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FTC opposes SUNY Upstate Medical University, Crouse Health System Merger

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The Federal Trade Commission staff submitted a comment to the New York State Department of Health opposing a request by SUNY Upstate Medical University and Crouse Health System to grant a certificate of public advantage.

The certificate of public advantage (COPA) could shield the merger from antitrust laws and the FTC believes this would lead to “higher health care costs, lower quality and less access to care, and depressed wages for area hospital workers.”

SUNY Upstate Medical University and Crouse Health System announced the proposed merger in April 2022, then filed a COPA application in July. The New York State Department of Health has invited public comments on the application.

The FTC staff also expressed concern about a lack of transparency surrounding the certificate of public advantage process, noting that the application has not yet been made readily available to the public, according to the release.

According to Ryan McCall, attorney at Tully Rinckey firm, other concerns from the FTC include “less availability to choose your healthcare provider, and less availability to go to the hospital you see fit, as well as the cost of the services that are going to be associated with that.”

When first proposed back in April, Upstate Medical said the merger would accommodate 1,200 inpatients, more than 13,000 employees and more than 70 specialties. However, in its opinion submitted this month, the FTC said this would actually mean less jobs, increased costs for patients, and lower quality of care.

“As a result of this patients are not going to receive the same quality of care,” said McCall when asked to break down the FTC’s opinion. “Due to what will be the consolidation of these two hospitals meaning they’ll be less doctors, less hospital beds, which will affect the quality. There’s going to be most likely layoffs on multiple levels.”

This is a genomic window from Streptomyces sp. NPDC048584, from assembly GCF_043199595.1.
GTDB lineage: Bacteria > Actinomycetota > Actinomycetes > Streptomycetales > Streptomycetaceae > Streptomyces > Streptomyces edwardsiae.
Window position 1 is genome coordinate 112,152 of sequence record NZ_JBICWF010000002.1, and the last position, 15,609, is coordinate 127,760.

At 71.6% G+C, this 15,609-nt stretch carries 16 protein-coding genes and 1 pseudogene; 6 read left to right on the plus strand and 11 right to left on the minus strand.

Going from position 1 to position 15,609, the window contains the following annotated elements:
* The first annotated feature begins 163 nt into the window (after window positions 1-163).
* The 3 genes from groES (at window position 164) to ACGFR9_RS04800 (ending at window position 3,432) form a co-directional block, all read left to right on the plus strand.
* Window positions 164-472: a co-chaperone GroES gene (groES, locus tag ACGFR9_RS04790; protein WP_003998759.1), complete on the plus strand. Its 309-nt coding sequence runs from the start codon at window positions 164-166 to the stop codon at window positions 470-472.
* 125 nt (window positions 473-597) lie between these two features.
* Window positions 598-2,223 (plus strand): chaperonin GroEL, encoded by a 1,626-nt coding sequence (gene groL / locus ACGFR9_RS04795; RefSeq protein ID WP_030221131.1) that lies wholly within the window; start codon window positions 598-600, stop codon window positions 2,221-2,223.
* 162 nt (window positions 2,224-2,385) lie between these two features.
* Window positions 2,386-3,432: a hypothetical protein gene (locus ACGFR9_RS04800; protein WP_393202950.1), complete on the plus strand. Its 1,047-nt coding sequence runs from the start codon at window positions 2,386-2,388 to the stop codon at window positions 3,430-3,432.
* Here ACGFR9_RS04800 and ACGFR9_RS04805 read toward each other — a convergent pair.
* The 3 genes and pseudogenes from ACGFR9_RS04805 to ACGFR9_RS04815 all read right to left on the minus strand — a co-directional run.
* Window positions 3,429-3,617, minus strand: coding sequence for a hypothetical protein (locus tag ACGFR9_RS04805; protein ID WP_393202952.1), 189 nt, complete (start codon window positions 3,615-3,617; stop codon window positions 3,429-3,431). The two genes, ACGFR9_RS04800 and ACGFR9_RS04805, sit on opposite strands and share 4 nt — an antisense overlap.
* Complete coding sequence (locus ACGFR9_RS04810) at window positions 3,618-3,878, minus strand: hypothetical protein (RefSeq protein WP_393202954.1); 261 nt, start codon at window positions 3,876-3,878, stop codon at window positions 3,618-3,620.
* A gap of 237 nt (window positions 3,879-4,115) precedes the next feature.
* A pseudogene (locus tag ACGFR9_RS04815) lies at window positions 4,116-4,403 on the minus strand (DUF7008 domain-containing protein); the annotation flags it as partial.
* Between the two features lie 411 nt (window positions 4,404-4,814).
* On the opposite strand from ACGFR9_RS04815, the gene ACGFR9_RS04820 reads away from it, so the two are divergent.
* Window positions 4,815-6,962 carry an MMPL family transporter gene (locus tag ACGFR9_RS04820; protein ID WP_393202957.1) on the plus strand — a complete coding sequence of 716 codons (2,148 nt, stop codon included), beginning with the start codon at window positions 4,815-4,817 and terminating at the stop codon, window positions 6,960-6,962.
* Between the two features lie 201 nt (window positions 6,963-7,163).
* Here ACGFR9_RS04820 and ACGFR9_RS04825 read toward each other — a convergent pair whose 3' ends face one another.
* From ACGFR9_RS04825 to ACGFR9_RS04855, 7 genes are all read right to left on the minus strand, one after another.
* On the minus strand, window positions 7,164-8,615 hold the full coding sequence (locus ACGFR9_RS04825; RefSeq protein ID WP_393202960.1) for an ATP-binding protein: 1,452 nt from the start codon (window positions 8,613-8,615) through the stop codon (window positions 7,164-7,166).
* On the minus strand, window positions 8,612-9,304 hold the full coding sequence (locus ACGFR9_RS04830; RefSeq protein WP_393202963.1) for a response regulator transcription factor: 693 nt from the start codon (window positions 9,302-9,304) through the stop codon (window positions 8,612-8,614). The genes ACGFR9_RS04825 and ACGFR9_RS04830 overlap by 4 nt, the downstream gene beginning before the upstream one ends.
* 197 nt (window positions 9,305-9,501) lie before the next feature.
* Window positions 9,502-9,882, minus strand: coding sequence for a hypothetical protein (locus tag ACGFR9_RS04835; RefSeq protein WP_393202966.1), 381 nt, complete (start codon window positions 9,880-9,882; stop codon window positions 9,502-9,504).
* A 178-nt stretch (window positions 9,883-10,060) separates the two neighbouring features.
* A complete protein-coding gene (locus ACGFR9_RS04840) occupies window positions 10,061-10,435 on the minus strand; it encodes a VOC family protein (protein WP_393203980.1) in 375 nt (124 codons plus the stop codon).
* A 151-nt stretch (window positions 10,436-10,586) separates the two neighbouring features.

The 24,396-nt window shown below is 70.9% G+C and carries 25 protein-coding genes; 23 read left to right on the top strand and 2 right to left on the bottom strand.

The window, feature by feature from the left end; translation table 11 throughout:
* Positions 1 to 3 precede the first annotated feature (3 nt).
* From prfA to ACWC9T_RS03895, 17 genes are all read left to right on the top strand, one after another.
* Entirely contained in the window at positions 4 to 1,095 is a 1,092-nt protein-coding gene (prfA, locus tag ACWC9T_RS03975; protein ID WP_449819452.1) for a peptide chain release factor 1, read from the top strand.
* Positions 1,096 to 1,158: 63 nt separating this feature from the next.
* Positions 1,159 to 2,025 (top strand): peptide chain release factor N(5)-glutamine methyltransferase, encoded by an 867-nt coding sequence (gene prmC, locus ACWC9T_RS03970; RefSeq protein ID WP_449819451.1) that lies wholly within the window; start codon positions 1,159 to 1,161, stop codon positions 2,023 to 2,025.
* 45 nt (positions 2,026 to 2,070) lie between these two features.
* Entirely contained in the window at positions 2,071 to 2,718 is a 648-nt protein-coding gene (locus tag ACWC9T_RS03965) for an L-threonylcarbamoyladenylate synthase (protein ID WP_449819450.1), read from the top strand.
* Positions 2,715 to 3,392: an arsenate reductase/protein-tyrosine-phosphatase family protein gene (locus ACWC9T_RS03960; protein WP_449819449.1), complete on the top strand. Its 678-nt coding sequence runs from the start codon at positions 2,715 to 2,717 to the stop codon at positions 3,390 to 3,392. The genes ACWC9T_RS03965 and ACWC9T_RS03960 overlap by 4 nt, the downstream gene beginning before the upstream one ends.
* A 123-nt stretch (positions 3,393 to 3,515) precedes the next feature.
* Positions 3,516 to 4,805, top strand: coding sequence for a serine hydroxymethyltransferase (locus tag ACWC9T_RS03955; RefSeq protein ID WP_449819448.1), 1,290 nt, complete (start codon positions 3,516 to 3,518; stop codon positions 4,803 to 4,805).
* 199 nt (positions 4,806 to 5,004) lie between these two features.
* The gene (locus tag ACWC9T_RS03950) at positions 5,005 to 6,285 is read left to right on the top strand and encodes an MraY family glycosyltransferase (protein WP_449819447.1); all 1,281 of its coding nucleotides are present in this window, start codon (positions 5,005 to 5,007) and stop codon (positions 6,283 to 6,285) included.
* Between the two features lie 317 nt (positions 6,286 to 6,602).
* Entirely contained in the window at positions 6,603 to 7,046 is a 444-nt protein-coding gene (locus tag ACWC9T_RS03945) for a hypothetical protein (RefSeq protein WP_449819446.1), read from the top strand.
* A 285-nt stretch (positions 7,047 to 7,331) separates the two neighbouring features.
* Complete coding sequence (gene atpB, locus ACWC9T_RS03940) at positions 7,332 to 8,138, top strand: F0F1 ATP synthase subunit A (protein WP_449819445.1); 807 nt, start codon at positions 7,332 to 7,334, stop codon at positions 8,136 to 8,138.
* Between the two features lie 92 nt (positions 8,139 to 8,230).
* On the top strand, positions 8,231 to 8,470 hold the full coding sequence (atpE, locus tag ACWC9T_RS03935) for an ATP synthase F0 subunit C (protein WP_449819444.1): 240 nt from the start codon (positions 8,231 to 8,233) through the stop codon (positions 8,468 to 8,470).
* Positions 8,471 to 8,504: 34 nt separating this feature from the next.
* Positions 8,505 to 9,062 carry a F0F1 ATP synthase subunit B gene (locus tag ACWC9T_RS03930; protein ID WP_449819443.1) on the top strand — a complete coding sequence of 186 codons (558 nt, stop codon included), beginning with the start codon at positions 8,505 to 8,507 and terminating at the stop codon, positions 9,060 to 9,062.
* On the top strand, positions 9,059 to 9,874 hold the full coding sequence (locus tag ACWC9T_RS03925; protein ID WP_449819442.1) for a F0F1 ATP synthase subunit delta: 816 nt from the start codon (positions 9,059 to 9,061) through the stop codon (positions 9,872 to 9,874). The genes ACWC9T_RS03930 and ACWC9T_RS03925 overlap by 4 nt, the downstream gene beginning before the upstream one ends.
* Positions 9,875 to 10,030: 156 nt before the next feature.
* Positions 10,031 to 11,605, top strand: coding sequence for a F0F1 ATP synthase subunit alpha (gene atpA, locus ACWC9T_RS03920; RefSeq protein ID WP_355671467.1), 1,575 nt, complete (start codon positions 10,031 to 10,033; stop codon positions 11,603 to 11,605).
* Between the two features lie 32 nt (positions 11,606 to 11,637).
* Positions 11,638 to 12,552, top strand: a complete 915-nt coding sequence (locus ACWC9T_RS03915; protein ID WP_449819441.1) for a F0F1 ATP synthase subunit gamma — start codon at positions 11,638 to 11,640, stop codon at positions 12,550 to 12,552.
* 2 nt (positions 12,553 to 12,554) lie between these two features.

In New Jersey—in March—a hospital merger was killed over the FTC’s decision to file an injunction blocking the sale over similar concerns.

CNY Central reached out for comment from Upstate Medical and received the following from a spokesperson: “We’re aware that the FTC filed a comment opposing the COPA Application. We are also aware that the FTC consistently has filed similar comments opposing COPAs in other states. We are reviewing the contents carefully, but the letter appears consistent with other public statements that the FTC has made about COPAs in general. Upstate and Crouse pursued a COPA because we strongly believe our combination is important to the future of healthcare in our region, and both parties remain committed to the process.”

City of Syracuse’s Chief Policy Officer Greg Loh said the following when asked for comment on the FTC’s opposition to the merger:

“The proposed merger between Upstate University Hospital and Crouse Hospital is a very significant development for health care in the city and our region. It is important for the parties to follow and abide by each of the steps in the required review process. As a community, we need to ensure Crouse and Upstate are positioned to thrive and to provide the health care services our growing community requires.”

County Executive McMahon shared that he still sees the merger as the best option for the community.

“I’ve talked to leadership at both Upstate and Crouse,” said McMahon. “This is the best path forward to preserve the jobs in the medical infrastructure in the community and certainly we don’t want to see the costs of care go up and there’s no guarantee that that will happen. I continue to support the merger.”

If Upstate Medical acquires Crouse Hospital, there would be only two hospital systems left in the county.

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